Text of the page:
As before, I've been effectively exclusive to Uber... often I run the Lyft app in the background on Lux-only, and generally ignore the ride requests which are seemingly always 15-20 minutes away. Uber has been plenty busy, with pickups generally a reasonably close distance, which has kept me off Lyft almost entirely.

Last week Lyft offered a $250-for-20-rides bonus that convinced me to drive for them - but it takes something that lucrative to get me back onto Lyft. I changed back to accepting all ride types on Lyft, left Uber signed out, delivered exactly 20 rides, and stopped and switched back to Uber. About half my Lyft rides required unpaid pickups 10 minutes away or more, and in general the caliber of passenger was lower on Lyft compared to Uber - by that I mean more riders made me wait (and wait longer) before getting to the car, more had to be asked to wear a mask or didn't have one at all (some gave me hassle about mask-policing, something I almost never get with Uber riders), more smelled like smoke or BO, more were going to/from undesirable/impoverished areas, more had rides-with-stops (more on this later) and were pretty unhurried about getting back to the car after their stop - and almost no one tipped (1 tip in 20 rides in a friggin' Tesla at base-fare rates). Last week with ~11 hours on Lyft I made ~$450 (including the $250 bonus, so those 20 rides only netted ~$200 with a whopping $4 in tips) and ~$220 in another ~9 hours on Uber (no bonus), for a total of ~$670 income on ~20 hours work.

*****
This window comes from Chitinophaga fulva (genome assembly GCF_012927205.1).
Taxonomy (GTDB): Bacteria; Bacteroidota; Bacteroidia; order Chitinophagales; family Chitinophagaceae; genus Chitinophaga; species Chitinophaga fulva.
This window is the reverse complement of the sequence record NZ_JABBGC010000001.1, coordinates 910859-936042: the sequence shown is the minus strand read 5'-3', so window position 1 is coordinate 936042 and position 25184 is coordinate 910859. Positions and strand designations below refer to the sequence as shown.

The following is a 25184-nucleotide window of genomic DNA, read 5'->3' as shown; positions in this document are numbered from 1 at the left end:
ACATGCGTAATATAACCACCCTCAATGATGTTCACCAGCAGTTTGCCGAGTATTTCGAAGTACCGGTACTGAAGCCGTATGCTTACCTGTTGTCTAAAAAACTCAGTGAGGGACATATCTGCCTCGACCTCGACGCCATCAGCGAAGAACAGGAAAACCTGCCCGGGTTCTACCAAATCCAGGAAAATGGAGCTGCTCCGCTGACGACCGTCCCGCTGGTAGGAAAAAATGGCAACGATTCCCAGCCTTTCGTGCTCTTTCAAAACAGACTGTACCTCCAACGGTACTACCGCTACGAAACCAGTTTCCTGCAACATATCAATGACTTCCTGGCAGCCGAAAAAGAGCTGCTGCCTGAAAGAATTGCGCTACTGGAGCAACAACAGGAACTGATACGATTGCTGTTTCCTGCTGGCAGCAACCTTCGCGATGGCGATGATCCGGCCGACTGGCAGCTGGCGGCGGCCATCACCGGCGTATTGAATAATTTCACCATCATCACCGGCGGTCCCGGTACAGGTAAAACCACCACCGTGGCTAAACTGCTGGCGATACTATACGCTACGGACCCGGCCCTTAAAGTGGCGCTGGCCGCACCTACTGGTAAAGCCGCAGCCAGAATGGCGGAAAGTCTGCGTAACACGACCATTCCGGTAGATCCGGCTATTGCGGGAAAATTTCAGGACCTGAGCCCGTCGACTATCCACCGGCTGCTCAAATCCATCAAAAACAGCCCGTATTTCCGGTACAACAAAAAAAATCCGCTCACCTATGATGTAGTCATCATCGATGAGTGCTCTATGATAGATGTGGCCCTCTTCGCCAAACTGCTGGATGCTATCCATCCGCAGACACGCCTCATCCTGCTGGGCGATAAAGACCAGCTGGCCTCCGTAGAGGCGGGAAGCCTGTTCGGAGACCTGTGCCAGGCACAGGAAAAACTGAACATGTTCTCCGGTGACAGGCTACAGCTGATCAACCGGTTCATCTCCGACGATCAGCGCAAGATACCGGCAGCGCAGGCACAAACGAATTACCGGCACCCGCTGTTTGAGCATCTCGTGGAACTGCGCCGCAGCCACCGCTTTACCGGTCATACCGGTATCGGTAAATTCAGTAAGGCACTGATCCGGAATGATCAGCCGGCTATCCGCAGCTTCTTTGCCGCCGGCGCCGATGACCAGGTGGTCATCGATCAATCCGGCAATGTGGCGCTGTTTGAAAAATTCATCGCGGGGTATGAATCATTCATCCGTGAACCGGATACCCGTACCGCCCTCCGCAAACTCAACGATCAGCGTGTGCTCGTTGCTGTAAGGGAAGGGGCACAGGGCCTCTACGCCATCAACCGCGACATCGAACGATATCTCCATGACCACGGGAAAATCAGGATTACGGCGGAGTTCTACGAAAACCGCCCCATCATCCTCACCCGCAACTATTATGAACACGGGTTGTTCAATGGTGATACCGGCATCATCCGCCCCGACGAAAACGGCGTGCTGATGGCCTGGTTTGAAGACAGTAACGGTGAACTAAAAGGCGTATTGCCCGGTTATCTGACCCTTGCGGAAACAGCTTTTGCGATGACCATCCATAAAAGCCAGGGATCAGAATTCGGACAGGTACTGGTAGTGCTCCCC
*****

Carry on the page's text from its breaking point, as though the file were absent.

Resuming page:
The average week for me lately is probably more like ~$250-$300 in ~8-10 hours - last week's higher earning was an anomaly at the intersection of Lyft's promotion offer and my wife and kids being away, leaving me with more free time and the ability to drive later into the evenings without disturbing anyone upon return. Much has been said about the increasing costs of decreasing reliability of rideshare lately (I've heard at least three stories on my local NPR station) related to the post-pandemic driver shortage... I can say that my average per-hour income has gone up, primarily as a result of more frequent Uber surge pricing (the Uber Driver app shows a map where there are increased payments based on demand) and more frequent tipping. In my original post I estimated tipping to occur less than 5% of the time (though this may have been skewed by driving more for Lyft during the time it was written), but post-pandemic and driving mostly for Uber I would ballpark it at around 30% of riders. And a few tips have been particularly generous, like $10 on a $30 fare - that kind of thing never happened (to me at least) pre-pandemic.